This one is a Yaun-Ti, and another Scottsz donation.  His sword was pretty close to being broken off when I got him so I flicked it off and replaced it with more wire & Liquid Nails.  I wonder if Swords & Dorkery can get a sponsorship from Liquid Nails if I type that one more time. Liquid Nails.

Halflings!

These two are from one of the first AD&D Grenadier boxed sets me & my bother ever got: the Halflings.  They may look like human dwarfs with overgrown arms but I love them. The javelin thrower (who seems to have a strap on his javelin, which is something that was common in ancient times — it helped the thrower add spin, and thus accuracy) had a broken javelin right out of the box. So he’s waited like 30 years for this repair!!! The other guy had his sword hacked off and replaced with a very crude spear some time back, and after seeing Belched from the Depth’s awesome halfling fighter I had to restore him.  Now he has a spare sword from the Zvedza skeleton legion.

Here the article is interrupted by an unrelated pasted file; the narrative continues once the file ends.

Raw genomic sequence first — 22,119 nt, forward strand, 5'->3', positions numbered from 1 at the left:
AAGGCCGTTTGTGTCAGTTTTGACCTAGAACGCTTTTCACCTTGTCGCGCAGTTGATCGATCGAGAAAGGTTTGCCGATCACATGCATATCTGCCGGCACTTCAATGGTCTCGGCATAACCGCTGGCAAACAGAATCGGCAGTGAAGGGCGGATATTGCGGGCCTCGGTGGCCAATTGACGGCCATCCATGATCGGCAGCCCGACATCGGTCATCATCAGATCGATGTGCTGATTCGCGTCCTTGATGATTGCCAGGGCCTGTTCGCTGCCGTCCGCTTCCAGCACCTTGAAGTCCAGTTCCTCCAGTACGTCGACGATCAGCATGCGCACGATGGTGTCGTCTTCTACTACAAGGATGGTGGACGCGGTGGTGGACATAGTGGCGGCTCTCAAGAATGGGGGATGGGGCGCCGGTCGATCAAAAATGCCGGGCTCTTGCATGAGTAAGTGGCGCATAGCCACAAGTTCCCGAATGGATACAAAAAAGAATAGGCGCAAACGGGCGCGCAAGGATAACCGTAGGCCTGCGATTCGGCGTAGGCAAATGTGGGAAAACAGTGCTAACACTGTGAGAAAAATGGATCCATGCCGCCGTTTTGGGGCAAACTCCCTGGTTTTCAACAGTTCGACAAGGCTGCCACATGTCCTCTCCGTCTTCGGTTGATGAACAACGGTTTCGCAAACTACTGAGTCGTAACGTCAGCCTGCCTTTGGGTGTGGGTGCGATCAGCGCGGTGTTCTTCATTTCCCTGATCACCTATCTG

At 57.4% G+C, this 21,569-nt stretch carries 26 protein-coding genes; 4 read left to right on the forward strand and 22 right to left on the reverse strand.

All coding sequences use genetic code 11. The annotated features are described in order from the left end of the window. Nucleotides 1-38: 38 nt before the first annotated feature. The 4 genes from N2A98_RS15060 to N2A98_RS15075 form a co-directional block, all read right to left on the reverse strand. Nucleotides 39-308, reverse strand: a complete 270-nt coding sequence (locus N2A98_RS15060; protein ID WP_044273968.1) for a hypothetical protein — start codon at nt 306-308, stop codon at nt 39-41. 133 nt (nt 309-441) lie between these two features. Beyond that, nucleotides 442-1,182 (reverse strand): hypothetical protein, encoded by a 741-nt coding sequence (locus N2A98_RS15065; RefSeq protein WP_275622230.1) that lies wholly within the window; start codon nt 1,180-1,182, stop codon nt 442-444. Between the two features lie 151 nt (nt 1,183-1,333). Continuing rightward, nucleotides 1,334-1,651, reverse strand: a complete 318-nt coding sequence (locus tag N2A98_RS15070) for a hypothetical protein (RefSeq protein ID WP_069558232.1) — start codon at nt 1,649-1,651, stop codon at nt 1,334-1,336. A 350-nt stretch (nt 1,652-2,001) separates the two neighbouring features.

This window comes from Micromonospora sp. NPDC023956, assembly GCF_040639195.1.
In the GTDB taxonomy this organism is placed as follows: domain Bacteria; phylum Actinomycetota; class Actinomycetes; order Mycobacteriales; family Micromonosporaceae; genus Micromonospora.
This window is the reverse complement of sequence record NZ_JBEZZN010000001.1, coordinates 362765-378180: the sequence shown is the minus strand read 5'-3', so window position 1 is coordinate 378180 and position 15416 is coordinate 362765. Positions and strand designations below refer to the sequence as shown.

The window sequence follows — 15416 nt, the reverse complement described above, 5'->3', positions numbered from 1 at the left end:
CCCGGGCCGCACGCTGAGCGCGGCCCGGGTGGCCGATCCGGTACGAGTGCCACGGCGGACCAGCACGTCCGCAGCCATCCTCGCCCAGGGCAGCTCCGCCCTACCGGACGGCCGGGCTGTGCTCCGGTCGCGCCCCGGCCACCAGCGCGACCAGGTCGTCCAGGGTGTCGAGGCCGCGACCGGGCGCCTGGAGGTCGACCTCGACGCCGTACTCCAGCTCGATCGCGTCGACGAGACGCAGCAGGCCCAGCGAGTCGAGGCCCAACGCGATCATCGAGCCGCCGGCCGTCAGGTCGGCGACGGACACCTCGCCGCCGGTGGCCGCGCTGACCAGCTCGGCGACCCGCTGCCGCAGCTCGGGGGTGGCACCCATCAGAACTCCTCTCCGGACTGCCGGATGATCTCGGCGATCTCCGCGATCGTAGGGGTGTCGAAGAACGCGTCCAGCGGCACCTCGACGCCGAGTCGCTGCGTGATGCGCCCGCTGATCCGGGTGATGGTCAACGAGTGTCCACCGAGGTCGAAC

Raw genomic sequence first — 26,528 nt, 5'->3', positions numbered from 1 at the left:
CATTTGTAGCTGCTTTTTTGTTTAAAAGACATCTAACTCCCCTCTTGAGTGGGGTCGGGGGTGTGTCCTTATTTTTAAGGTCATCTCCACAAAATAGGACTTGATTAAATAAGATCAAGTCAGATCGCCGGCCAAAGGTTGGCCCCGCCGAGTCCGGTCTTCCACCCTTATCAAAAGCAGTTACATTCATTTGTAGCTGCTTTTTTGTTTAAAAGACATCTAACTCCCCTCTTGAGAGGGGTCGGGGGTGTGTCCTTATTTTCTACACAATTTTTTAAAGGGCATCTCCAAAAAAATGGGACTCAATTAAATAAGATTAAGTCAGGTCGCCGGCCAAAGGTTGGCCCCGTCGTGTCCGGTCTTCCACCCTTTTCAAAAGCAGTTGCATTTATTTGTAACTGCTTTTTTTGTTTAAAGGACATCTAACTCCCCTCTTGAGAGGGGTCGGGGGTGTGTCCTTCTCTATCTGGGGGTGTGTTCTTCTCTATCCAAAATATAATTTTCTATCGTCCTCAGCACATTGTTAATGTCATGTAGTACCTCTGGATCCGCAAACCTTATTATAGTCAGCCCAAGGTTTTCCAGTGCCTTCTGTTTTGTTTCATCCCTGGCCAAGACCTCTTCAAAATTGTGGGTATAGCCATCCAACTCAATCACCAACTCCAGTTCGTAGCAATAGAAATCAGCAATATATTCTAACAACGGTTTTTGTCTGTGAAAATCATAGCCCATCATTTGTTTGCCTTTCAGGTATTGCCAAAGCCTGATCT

Saving the goofiest for last, this is a Lawful Evil cleric from a Grenadier Action Art set (I think this is another Scottsz donation).  His shillelagh*** was broken, so I made a goofy rod topped with the head from a 1/72 plastic Greek mini (an Atlantic mold, recast by Nexus).  I’ll probably paint it metallic, as a funky mace.

Right now there are several more figures in need of TLC: several Saurus lacking their arms; a GW black orc also lacking an arm; a Reaper flying ape lacking wings and an arm; half of a WotC Abyssal Maw; a headless GW Chaos knight; a legless Citadel baboon; and few other odds and ends.  These will require serious epoxy putty work, or a new home.  Some could become casualty markers.   As a last resort: melted down for more home casting.